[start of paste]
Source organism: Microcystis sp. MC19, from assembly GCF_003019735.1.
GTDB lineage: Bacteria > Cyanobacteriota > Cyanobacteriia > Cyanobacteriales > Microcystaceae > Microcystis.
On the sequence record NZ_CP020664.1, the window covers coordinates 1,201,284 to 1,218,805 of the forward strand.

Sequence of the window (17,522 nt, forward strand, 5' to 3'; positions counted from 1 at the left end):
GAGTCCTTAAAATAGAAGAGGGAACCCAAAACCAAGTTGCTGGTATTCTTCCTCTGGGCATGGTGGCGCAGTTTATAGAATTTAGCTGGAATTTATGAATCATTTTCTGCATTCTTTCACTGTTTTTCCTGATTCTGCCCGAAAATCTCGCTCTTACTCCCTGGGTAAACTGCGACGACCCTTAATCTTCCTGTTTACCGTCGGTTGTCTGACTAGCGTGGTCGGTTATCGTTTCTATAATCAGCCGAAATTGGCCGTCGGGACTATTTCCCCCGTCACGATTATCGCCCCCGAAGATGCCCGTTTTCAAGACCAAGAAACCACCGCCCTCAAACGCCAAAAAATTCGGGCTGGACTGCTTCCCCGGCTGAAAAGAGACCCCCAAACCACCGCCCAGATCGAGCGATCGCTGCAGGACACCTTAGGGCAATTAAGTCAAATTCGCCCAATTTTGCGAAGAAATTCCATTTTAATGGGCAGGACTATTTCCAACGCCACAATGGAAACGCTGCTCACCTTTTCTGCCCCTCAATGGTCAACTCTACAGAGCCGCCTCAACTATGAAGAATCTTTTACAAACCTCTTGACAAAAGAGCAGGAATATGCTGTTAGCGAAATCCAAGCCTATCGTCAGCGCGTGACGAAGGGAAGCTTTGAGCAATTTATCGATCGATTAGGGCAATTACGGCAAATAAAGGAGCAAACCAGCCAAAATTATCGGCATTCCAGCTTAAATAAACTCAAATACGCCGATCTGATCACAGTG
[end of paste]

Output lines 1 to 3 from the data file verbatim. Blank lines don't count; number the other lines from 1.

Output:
Source organism: Microcystis sp. MC19, from assembly GCF_003019735.1.
GTDB lineage: Bacteria > Cyanobacteriota > Cyanobacteriia > Cyanobacteriales > Microcystaceae > Microcystis.
On the sequence record NZ_CP020664.1, the window covers coordinates 1,201,284 to 1,218,805 of the forward strand.